Initial Stability in a Sea Kayak
Posted by: aocpaddle on Nov-14-13 10:54 PM (EST) Category: unassigned
Why would I not want to purchase a kayak with the highest initial stability - and secondary stability for that matter - assuming same width/length?
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Some basic stuff|
Posted by: Guideboatguy on Nov-14-13 11:29 PM (EST)
Try a Reflection...|
Posted by: t.george on Nov-15-13 9:30 AM (EST)
There are other ways of creating stability, there are always trade-offs. Sterlings Kayaks "Reflection" has very good initial stability and an extreme amount of very progresive and deep secondary stability yet also is one of the easiest rolling boats around. I believe much of this is accomplished through the rocker profile changing the "in water" volume as the boat is heeled over. I weigh about 155# and often put even smaller first timers in the Reflection and none have had any trouble edging the boat, I also know many in the 250# range that have the same experience in it. The Reflection is in fact almost too stable and prdictable in all conditions; such that if you don't somewhat regularly paddle other boats your skills get a bit lazy. There is a trade-off for speed; while the Reflection has a decent cruising speed it won't go much faster no matter the effort. No other sea kayak surfs like it though :>). All the best, tOM
Good example of what I meant|
Posted by: Guideboatguy on Nov-15-13 11:07 AM (EST)
You say it is easy to edge, which of course could not be true if it were extremely wide and flat-bottomed. It's an example of what you can do with a hull that falls between the two extremes I mentioned.
Thanks for the Replies!|
Posted by: aocpaddle on Nov-15-13 6:55 PM (EST)
Thanks for all the wisdom in your responses (and for not assuming I was a troll).
You're Not Alone|
Posted by: Kudzu on Nov-16-13 4:50 AM (EST)
A kayak buddy of mine has had a QCC 700 for years and he prefers to borrow one of my boats with a bit more initial stability.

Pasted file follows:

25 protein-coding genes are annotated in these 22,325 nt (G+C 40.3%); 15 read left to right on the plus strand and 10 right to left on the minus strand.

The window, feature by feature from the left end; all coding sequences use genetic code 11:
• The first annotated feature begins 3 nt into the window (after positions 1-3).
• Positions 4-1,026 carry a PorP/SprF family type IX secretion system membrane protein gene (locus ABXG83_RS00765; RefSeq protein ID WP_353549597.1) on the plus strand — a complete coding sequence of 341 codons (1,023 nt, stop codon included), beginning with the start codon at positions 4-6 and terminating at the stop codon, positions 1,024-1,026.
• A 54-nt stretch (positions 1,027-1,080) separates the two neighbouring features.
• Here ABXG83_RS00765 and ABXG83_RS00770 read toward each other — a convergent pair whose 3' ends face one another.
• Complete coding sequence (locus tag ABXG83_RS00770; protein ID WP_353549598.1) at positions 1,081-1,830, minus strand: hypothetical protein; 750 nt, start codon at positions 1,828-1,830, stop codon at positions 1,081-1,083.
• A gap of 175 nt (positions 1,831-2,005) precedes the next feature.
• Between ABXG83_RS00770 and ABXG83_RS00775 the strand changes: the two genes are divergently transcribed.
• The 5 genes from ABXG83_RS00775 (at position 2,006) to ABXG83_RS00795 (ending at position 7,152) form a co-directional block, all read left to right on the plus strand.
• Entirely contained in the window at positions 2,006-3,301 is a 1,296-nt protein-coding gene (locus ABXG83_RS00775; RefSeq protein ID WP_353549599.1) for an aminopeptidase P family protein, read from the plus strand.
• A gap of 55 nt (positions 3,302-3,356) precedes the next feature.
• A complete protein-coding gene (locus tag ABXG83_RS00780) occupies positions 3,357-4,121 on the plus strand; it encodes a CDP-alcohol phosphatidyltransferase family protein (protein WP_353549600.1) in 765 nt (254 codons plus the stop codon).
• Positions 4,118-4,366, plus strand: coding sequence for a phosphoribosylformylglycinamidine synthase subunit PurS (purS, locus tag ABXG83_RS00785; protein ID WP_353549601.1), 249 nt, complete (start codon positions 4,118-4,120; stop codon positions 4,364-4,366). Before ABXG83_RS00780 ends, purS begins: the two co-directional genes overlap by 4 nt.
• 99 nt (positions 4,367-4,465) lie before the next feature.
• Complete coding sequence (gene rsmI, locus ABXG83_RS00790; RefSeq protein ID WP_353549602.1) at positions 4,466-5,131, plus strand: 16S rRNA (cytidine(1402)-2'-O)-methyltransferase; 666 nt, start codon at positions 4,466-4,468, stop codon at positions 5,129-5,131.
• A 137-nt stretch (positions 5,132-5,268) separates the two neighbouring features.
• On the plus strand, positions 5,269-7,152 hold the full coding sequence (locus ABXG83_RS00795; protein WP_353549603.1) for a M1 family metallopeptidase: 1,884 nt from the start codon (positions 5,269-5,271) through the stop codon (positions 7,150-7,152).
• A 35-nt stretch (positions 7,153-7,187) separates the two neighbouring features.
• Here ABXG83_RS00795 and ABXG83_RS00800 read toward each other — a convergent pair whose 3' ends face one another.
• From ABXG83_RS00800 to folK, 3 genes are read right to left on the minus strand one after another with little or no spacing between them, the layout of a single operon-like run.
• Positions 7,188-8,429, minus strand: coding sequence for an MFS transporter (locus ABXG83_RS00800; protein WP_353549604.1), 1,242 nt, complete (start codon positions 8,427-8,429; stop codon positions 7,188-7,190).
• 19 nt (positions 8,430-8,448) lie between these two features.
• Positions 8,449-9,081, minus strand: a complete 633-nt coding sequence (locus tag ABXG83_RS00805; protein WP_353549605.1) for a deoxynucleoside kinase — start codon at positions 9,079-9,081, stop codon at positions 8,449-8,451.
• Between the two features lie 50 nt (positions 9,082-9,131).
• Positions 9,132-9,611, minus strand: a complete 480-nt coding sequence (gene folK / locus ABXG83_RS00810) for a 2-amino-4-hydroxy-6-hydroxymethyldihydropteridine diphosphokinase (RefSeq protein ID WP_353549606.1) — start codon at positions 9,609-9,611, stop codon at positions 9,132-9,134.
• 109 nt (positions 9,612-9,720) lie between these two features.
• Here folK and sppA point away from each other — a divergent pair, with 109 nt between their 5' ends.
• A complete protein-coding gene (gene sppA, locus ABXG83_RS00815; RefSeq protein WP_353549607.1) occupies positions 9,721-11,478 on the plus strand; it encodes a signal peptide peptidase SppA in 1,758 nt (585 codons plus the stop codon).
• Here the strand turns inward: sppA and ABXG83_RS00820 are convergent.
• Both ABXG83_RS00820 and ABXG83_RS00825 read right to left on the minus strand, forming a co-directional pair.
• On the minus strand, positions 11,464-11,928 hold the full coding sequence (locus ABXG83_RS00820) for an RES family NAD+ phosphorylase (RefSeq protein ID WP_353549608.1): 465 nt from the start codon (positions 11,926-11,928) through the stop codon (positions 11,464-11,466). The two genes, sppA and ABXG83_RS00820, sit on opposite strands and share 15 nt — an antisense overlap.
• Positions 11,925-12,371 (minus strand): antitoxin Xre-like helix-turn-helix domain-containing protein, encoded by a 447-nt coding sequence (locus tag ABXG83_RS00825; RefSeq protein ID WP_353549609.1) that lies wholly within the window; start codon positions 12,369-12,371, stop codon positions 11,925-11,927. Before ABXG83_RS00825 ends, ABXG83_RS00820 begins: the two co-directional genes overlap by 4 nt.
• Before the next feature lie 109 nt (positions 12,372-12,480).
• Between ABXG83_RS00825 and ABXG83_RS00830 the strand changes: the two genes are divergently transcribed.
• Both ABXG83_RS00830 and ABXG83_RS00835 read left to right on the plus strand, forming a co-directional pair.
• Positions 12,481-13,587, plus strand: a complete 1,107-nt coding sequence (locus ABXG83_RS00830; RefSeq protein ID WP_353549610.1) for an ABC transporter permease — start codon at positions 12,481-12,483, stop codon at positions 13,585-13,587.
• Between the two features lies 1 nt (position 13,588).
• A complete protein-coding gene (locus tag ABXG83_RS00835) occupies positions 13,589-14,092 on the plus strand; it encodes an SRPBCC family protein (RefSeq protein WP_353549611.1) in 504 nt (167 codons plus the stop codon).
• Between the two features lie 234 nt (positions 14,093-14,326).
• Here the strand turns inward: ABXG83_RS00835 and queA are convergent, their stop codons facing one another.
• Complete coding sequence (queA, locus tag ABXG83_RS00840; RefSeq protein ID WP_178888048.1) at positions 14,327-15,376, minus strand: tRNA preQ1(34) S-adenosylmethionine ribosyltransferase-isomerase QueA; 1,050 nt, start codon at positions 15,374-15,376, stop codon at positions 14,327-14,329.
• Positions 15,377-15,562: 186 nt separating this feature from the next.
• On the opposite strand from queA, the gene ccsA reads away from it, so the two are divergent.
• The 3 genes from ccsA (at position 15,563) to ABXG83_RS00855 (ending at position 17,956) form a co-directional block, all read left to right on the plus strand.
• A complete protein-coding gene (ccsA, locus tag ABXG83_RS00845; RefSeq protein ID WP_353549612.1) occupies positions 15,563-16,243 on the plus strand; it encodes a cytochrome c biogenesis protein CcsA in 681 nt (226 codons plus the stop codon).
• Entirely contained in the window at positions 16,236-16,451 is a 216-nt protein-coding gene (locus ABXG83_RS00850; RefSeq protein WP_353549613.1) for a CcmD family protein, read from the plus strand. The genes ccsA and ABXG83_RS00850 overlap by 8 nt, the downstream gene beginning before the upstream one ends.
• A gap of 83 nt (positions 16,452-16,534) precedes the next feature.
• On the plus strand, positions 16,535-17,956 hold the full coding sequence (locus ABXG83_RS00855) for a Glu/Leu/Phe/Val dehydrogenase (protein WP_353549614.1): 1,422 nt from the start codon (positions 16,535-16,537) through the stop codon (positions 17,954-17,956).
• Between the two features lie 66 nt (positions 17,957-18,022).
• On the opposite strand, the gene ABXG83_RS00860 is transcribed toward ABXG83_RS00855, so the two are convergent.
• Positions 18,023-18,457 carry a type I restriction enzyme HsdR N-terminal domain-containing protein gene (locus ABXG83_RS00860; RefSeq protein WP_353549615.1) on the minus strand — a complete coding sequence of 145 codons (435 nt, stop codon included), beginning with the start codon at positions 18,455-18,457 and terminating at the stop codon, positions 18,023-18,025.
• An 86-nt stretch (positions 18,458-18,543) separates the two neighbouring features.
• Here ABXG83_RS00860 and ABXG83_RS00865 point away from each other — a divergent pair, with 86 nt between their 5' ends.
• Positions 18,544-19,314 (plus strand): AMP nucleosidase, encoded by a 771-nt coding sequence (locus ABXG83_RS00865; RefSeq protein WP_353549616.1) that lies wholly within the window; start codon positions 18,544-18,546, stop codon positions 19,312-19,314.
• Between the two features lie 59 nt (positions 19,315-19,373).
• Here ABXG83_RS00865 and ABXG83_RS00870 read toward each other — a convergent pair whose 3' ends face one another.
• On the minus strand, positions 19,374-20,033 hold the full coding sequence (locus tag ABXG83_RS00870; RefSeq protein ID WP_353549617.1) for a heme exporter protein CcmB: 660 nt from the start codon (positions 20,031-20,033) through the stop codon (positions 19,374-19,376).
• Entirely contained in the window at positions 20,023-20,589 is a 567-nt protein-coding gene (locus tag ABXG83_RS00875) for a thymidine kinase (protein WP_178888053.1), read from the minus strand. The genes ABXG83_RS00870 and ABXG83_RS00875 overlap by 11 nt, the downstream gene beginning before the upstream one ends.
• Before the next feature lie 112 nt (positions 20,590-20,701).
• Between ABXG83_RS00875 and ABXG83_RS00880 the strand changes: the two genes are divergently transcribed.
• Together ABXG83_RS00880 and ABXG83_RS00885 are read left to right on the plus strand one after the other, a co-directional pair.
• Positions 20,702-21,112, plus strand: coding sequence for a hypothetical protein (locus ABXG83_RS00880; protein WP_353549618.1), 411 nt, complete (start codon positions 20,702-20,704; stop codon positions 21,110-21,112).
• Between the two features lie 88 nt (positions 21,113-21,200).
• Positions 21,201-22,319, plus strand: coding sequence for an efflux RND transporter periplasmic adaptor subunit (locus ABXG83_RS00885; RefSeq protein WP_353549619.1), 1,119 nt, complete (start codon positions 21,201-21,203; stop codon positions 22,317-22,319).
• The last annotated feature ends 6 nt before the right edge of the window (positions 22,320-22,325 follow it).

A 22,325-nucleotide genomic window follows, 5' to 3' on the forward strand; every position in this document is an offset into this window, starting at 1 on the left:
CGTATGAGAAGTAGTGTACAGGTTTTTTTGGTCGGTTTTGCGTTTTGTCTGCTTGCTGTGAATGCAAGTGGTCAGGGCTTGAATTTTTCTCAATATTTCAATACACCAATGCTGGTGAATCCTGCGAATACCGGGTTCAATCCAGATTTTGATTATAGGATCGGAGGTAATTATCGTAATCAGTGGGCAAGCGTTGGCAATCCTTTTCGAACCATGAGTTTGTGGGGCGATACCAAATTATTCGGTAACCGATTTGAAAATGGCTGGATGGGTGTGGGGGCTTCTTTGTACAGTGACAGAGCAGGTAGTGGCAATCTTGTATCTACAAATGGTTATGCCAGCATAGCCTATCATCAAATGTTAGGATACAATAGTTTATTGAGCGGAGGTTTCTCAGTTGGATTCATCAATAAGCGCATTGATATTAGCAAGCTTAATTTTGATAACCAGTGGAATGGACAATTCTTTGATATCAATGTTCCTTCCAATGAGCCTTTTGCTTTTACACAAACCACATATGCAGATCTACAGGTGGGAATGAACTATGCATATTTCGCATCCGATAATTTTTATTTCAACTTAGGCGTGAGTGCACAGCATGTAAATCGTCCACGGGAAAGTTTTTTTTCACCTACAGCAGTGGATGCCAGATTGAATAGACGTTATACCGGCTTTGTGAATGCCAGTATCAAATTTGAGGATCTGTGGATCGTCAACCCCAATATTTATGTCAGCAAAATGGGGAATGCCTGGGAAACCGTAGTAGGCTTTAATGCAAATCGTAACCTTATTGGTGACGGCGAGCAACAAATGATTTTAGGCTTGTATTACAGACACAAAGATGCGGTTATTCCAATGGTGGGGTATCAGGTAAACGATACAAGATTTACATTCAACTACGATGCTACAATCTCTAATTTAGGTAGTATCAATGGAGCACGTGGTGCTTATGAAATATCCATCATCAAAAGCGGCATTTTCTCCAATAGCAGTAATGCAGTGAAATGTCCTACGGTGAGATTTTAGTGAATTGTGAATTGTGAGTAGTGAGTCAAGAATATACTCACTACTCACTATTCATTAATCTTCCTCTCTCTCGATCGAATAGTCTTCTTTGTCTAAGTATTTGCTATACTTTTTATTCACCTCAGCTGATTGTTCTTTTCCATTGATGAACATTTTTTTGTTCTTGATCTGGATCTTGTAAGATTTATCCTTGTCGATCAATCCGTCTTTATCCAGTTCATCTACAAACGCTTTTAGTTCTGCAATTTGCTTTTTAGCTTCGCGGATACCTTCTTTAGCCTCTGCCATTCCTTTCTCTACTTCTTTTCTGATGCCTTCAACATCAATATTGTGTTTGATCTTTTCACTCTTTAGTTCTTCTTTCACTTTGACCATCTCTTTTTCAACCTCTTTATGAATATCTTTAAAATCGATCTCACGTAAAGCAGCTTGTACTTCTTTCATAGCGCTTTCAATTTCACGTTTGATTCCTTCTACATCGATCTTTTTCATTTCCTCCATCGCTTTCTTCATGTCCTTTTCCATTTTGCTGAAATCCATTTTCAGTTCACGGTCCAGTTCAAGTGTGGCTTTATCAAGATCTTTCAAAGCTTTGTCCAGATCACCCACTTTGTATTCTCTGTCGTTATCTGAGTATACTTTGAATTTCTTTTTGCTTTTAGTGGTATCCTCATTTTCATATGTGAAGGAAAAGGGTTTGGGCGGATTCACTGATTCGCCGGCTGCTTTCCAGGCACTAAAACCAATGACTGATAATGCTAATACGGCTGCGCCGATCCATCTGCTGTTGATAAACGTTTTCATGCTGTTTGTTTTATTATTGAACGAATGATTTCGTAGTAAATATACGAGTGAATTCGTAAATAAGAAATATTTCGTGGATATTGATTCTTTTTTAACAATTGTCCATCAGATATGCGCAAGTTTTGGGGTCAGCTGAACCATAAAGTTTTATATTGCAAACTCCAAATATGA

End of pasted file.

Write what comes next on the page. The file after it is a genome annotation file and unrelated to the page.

Spend more time mixing it up with boats|
Posted by: Celia on Nov-16-13 10:16 AM (EST)
Posted by: aocpaddle on Nov-17-13 9:33 PM (EST)
Thanks for the advice. I have spent a little time at the pool, mostly practicing rolling. I will emphasize sculling next time I go to the pool and will continue to try to get more comfortable/relaxed with other stability profiles. It can only help me become a better paddler, I suppose. Maybe I just will continue to need my Romany babysitter. Which leads me back to my original post, besides the speed/acceleration, what is the joy of paddling a lower initial stability kayak? What are the other advantages over a kayak like a Romany, or similar hull design?
Posted by: Celia on Nov-18-13 10:13 PM (EST)
There are not a lot of boats out there with the combination of secure feeling and responsiveness of the Romany. Once in a while someone just gets it right.
Posted by: willi_h2o on Nov-15-13 12:53 AM (EST)
OK, but note that most of the ww kayak|
Posted by: g2d on Nov-15-13 6:15 PM (EST)
community have gone over to flat-bottomed, sharp chined kayaks. Even creekers are trying to do it, though they try to find flattish creek boats where the edges are lifted enough not to catch rocks.
Is this a sponsoon troll?|
Posted by: seadart on Nov-15-13 1:13 AM (EST)
Posted by: bartc on Nov-15-13 8:11 AM (EST)
I get the physics.